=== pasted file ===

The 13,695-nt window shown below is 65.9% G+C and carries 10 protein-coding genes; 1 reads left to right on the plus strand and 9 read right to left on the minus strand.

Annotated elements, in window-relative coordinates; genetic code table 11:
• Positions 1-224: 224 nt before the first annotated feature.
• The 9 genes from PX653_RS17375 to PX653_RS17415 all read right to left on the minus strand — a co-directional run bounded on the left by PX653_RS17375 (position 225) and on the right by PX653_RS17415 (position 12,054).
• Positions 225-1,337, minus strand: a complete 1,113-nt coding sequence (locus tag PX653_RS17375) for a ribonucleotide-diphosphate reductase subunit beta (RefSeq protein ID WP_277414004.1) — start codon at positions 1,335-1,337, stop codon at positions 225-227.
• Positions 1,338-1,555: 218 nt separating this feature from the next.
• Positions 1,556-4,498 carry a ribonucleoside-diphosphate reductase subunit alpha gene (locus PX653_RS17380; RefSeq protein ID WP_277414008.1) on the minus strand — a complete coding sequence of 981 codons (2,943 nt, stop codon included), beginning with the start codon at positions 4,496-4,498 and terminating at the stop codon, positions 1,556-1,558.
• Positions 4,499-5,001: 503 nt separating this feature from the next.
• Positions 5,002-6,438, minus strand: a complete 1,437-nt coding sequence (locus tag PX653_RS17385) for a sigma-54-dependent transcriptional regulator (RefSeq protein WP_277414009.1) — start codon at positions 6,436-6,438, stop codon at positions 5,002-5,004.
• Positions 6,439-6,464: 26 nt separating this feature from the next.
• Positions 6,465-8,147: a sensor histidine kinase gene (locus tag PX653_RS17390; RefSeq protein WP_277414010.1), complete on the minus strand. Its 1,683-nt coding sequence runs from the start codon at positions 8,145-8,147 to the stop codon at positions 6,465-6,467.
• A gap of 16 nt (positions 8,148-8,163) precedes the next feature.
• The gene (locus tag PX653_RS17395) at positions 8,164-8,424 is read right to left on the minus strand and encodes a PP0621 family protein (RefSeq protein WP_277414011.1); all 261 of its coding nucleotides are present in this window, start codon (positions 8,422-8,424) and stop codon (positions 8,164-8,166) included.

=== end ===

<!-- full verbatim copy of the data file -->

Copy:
The 13,695-nt window shown below is 65.9% G+C and carries 10 protein-coding genes; 1 reads left to right on the plus strand and 9 read right to left on the minus strand.

Annotated elements, in window-relative coordinates; genetic code table 11:
• Positions 1-224: 224 nt before the first annotated feature.
• The 9 genes from PX653_RS17375 to PX653_RS17415 all read right to left on the minus strand — a co-directional run bounded on the left by PX653_RS17375 (position 225) and on the right by PX653_RS17415 (position 12,054).
• Positions 225-1,337, minus strand: a complete 1,113-nt coding sequence (locus tag PX653_RS17375) for a ribonucleotide-diphosphate reductase subunit beta (RefSeq protein ID WP_277414004.1) — start codon at positions 1,335-1,337, stop codon at positions 225-227.
• Positions 1,338-1,555: 218 nt separating this feature from the next.
• Positions 1,556-4,498 carry a ribonucleoside-diphosphate reductase subunit alpha gene (locus PX653_RS17380; RefSeq protein ID WP_277414008.1) on the minus strand — a complete coding sequence of 981 codons (2,943 nt, stop codon included), beginning with the start codon at positions 4,496-4,498 and terminating at the stop codon, positions 1,556-1,558.
• Positions 4,499-5,001: 503 nt separating this feature from the next.
• Positions 5,002-6,438, minus strand: a complete 1,437-nt coding sequence (locus tag PX653_RS17385) for a sigma-54-dependent transcriptional regulator (RefSeq protein WP_277414009.1) — start codon at positions 6,436-6,438, stop codon at positions 5,002-5,004.
• Positions 6,439-6,464: 26 nt separating this feature from the next.
• Positions 6,465-8,147: a sensor histidine kinase gene (locus tag PX653_RS17390; RefSeq protein WP_277414010.1), complete on the minus strand. Its 1,683-nt coding sequence runs from the start codon at positions 8,145-8,147 to the stop codon at positions 6,465-6,467.
• A gap of 16 nt (positions 8,148-8,163) precedes the next feature.
• The gene (locus tag PX653_RS17395) at positions 8,164-8,424 is read right to left on the minus strand and encodes a PP0621 family protein (RefSeq protein WP_277414011.1); all 261 of its coding nucleotides are present in this window, start codon (positions 8,422-8,424) and stop codon (positions 8,164-8,166) included.